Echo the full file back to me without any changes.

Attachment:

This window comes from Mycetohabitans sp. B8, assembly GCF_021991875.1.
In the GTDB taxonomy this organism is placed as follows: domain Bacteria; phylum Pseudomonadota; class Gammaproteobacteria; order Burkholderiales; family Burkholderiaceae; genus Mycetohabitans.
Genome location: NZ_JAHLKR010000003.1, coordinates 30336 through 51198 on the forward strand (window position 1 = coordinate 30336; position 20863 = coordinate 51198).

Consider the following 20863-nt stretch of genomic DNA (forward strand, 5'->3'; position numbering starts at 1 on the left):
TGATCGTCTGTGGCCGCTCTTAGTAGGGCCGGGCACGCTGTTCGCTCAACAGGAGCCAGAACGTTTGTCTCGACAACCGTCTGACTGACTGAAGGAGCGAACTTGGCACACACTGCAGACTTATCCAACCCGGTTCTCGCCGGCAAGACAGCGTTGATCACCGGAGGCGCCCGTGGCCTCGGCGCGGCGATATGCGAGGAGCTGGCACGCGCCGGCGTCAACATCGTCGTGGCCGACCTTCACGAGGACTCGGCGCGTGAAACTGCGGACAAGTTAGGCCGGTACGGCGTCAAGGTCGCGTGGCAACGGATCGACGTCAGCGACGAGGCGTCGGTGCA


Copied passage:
This window comes from Mycetohabitans sp. B8, assembly GCF_021991875.1.
In the GTDB taxonomy this organism is placed as follows: domain Bacteria; phylum Pseudomonadota; class Gammaproteobacteria; order Burkholderiales; family Burkholderiaceae; genus Mycetohabitans.
Genome location: NZ_JAHLKR010000003.1, coordinates 30336 through 51198 on the forward strand (window position 1 = coordinate 30336; position 20863 = coordinate 51198).

Consider the following 20863-nt stretch of genomic DNA (forward strand, 5'->3'; position numbering starts at 1 on the left):
TGATCGTCTGTGGCCGCTCTTAGTAGGGCCGGGCACGCTGTTCGCTCAACAGGAGCCAGAACGTTTGTCTCGACAACCGTCTGACTGACTGAAGGAGCGAACTTGGCACACACTGCAGACTTATCCAACCCGGTTCTCGCCGGCAAGACAGCGTTGATCACCGGAGGCGCCCGTGGCCTCGGCGCGGCGATATGCGAGGAGCTGGCACGCGCCGGCGTCAACATCGTCGTGGCCGACCTTCACGAGGACTCGGCGCGTGAAACTGCGGACAAGTTAGGCCGGTACGGCGTCAAGGTCGCGTGGCAACGGATCGACGTCAGCGACGAGGCGTCGGTGCA